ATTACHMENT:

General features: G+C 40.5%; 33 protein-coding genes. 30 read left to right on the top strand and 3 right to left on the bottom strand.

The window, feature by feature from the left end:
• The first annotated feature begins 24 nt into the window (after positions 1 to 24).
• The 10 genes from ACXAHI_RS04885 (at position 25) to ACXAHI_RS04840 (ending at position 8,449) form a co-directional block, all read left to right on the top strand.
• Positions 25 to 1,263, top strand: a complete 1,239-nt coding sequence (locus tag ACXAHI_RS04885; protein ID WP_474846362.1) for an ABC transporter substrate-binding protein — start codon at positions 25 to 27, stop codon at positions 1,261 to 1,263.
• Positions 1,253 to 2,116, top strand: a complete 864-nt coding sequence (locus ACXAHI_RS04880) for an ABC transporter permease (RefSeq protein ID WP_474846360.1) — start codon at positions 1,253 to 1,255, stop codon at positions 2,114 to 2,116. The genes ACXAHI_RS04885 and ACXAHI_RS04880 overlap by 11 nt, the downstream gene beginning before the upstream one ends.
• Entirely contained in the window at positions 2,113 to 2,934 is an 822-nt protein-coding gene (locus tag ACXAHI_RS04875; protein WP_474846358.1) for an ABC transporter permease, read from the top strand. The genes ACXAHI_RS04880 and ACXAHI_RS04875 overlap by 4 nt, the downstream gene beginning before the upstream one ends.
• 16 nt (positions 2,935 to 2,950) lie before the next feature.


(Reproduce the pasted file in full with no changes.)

General features: G+C 40.5%; 33 protein-coding genes. 30 read left to right on the top strand and 3 right to left on the bottom strand.

The window, feature by feature from the left end:
• The first annotated feature begins 24 nt into the window (after positions 1 to 24).
• The 10 genes from ACXAHI_RS04885 (at position 25) to ACXAHI_RS04840 (ending at position 8,449) form a co-directional block, all read left to right on the top strand.
• Positions 25 to 1,263, top strand: a complete 1,239-nt coding sequence (locus tag ACXAHI_RS04885; protein ID WP_474846362.1) for an ABC transporter substrate-binding protein — start codon at positions 25 to 27, stop codon at positions 1,261 to 1,263.
• Positions 1,253 to 2,116, top strand: a complete 864-nt coding sequence (locus ACXAHI_RS04880) for an ABC transporter permease (RefSeq protein ID WP_474846360.1) — start codon at positions 1,253 to 1,255, stop codon at positions 2,114 to 2,116. The genes ACXAHI_RS04885 and ACXAHI_RS04880 overlap by 11 nt, the downstream gene beginning before the upstream one ends.
• Entirely contained in the window at positions 2,113 to 2,934 is an 822-nt protein-coding gene (locus tag ACXAHI_RS04875; protein WP_474846358.1) for an ABC transporter permease, read from the top strand. The genes ACXAHI_RS04880 and ACXAHI_RS04875 overlap by 4 nt, the downstream gene beginning before the upstream one ends.
• 16 nt (positions 2,935 to 2,950) lie before the next feature.